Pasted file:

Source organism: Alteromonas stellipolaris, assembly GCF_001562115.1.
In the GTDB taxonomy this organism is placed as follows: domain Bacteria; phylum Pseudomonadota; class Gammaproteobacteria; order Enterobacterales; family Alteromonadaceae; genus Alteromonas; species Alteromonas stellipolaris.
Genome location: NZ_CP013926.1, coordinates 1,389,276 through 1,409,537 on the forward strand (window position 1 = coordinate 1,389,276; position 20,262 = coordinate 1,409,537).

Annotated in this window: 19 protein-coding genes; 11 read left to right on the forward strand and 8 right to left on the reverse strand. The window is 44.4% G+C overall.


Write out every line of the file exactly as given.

Source organism: Alteromonas stellipolaris, assembly GCF_001562115.1.
In the GTDB taxonomy this organism is placed as follows: domain Bacteria; phylum Pseudomonadota; class Gammaproteobacteria; order Enterobacterales; family Alteromonadaceae; genus Alteromonas; species Alteromonas stellipolaris.
Genome location: NZ_CP013926.1, coordinates 1,389,276 through 1,409,537 on the forward strand (window position 1 = coordinate 1,389,276; position 20,262 = coordinate 1,409,537).

Annotated in this window: 19 protein-coding genes; 11 read left to right on the forward strand and 8 right to left on the reverse strand. The window is 44.4% G+C overall.